The pediatric endocrinologist examined the patient thoroughly and found tanner stage I (prepubertal), which was quite normal at this age and advised to follow up the patient up to puberty and advised to visit a pediatric endocrinologist if puberty does not occur up to 14–15 years of age. The pediatric neurologist advised developmental therapy including drug therapy with levocarnitin, mecobalamine, and follow-up with electroencephalogram.
Ophthalmological examination revealed mild pallor of the optic disk with mild generalized attenuation of blood vessels in both eyes on fundus examination.
Therefore, he was diagnosed with a case of Joubert syndrome and related disorder (JSRD) with CKD stage IV with adynamic bone disease (serum calcium 11.3 mg/dL’ PTH 6 pg/mL and IPo4 4.6 mg/dL) and discontinued the active vitamin D. Other conservative management of CKD was continued with sodium bicarbonate, sevelamer, vitamins and minerals, and subcutaneous erythropoietin.
| Discussion|| |
JSRDs are a genetically heterogeneous group of disorders and are classified into six different phenotypic subgroups: pure JS, JS with ocular defect, JS with renal defect, JS with oculorenal defects, JS with a hepatic defect, and JS with orofaciodigital defects.
MTS is characteristic but not pathognomonic of JS, as it is also seen in Varadi–Papp syndrome, Malta syndrome, Senior–Loken syndrome, Dekaban–Arima syndrome, JS with polymicrogyria, pontine tegmental cap dysplasia, and COACH syndrome, [Table 1].
Our patient presented with the characteristic feature of JSRD such as global developmental delay, mental retardation from early childhood, intellectual disability, walking difficulty, occasional aggressive behavior, squint, and finding of the hypoplastic cerebellar vermis with elongated superior cerebellar peduncles and MTS of midbrain on MRI of the brain which was suggestive of JS which is similar to many other reported case. But the interesting fact is that the patient did not have any renal involvement at the time of presentation.
Another interesting fact is that we did not find any feature of NPHP or cystic change in the kidney. Though, subsequent investigation revealed, concentrating disability (serum osmolality 313 mOsmol/kg and urine osmolality 199 mOsmol/kg), it might be due to early feature of CKD. Brancati et al. also describe some structural tubulointerstitial disorders, which might be characterized by irregular, thickened basal membrane of the tubular epithelium and progressive interstitial fibrosis.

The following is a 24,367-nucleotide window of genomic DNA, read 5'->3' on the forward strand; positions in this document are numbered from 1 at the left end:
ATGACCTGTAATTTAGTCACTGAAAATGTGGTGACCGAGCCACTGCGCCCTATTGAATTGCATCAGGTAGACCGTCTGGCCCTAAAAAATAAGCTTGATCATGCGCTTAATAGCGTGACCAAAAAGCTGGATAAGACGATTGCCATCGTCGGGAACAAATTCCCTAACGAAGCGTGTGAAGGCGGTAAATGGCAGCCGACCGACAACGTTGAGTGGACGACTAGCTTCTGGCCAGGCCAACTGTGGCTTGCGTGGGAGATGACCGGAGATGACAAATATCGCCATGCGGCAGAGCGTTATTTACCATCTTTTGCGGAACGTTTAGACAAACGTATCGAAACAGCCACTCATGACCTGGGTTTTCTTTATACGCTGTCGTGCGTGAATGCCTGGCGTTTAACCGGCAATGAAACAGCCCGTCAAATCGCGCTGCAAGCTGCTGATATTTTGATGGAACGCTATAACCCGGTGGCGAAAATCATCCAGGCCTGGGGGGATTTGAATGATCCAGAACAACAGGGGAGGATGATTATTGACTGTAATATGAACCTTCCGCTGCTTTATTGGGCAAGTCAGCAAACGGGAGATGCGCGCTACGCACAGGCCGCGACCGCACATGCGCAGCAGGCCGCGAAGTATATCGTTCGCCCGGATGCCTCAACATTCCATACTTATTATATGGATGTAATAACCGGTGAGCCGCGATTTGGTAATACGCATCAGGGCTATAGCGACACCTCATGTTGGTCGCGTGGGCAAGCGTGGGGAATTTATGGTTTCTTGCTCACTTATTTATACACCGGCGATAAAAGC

More than 10 causative genes have been identified: JBTS1/INPP5E [OMIM*613037], JBTS2/TMEM216 [OMIM*613277], JBTS3/AHI1 [OMIM*608894], JBTS4/NPHP1 [OMIM* 607100], JBTS5/CEP290 [OMIM*610142], JBTS6/TME M67 [OMIM*609884], JBTS7/RPGRIP1L [OMIM*61 0937], JBTS8/ARL13B [OMIM*608922], JBTS9/CC2D2A [OMIM*612013], and JBTS10/OFD1 [OMIM*300170]. But we could not perform any genetic test to our patient due to lack of genetic testing facility in our center.
There is no cure for JS. Treatment is symptomatic and supportive. A multidisciplinary approach including infant stimulation and physical, occupational, and speech therapy may benefit some children. Infants with abnormal breathing patterns should be monitored. Rehabilitation strategies must be planned for cognitive and behavioral difficulties and specific manifestations such as the visual impairment.
The prognosis of JS cases is multifactorial. If discovered and managed early through implementing an intervention program for patients including special education, occupational, physical, and speech therapy. Feeding difficulties may represent a problem for a number of patients. Afterward, prognosis depends mostly on renal and hepatic complications and can contribute as major causes of death in patients with JSRD if not properly taken care of.,
| Conclusion|| |
JS is a rare disorder but can be diagnosed with a strong suspicion and knowing the clinical criteria. Treatment approach is multidisciplinary and the prognosis depends on the age of presentation.
Declaration of patient consent
The authors certify that they have obtained all appropriate patient consent forms. In the form the patient(s) has/have given his/her/their consent for his/her/their images and other clinical information to be reported in the journal. The patients understand that their names and initials will not be published and due efforts will be made to conceal their identity, but anonymity cannot be guaranteed.
Financial support and sponsorship
Conflicts of interest
There are no conflicts of interest.